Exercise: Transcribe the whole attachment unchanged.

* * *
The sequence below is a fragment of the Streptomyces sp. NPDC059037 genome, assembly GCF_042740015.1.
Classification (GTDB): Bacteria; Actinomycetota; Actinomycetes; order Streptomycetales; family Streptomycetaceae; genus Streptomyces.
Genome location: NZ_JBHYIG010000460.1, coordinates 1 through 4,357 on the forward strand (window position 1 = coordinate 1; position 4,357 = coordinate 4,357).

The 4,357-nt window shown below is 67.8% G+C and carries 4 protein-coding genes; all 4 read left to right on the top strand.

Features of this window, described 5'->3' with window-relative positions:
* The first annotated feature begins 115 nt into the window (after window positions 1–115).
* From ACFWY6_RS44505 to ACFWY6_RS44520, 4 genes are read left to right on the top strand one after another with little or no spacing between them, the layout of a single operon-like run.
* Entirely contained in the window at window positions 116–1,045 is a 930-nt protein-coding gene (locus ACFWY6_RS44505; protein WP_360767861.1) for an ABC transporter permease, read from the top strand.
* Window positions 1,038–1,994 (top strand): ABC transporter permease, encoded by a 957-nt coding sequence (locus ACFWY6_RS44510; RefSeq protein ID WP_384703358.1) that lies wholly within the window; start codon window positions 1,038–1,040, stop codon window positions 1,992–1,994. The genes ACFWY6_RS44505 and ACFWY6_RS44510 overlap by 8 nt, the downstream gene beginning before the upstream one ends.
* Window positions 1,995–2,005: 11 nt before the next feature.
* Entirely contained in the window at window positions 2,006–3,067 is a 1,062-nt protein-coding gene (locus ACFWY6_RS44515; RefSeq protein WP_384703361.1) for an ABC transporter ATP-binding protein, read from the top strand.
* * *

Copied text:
The sequence below is a fragment of the Streptomyces sp. NPDC059037 genome, assembly GCF_042740015.1.
Classification (GTDB): Bacteria; Actinomycetota; Actinomycetes; order Streptomycetales; family Streptomycetaceae; genus Streptomyces.
Genome location: NZ_JBHYIG010000460.1, coordinates 1 through 4,357 on the forward strand (window position 1 = coordinate 1; position 4,357 = coordinate 4,357).

The 4,357-nt window shown below is 67.8% G+C and carries 4 protein-coding genes; all 4 read left to right on the top strand.

Features of this window, described 5'->3' with window-relative positions:
* The first annotated feature begins 115 nt into the window (after window positions 1–115).
* From ACFWY6_RS44505 to ACFWY6_RS44520, 4 genes are read left to right on the top strand one after another with little or no spacing between them, the layout of a single operon-like run.
* Entirely contained in the window at window positions 116–1,045 is a 930-nt protein-coding gene (locus ACFWY6_RS44505; protein WP_360767861.1) for an ABC transporter permease, read from the top strand.
* Window positions 1,038–1,994 (top strand): ABC transporter permease, encoded by a 957-nt coding sequence (locus ACFWY6_RS44510; RefSeq protein ID WP_384703358.1) that lies wholly within the window; start codon window positions 1,038–1,040, stop codon window positions 1,992–1,994. The genes ACFWY6_RS44505 and ACFWY6_RS44510 overlap by 8 nt, the downstream gene beginning before the upstream one ends.
* Window positions 1,995–2,005: 11 nt before the next feature.
* Entirely contained in the window at window positions 2,006–3,067 is a 1,062-nt protein-coding gene (locus ACFWY6_RS44515; RefSeq protein WP_384703361.1) for an ABC transporter ATP-binding protein, read from the top strand.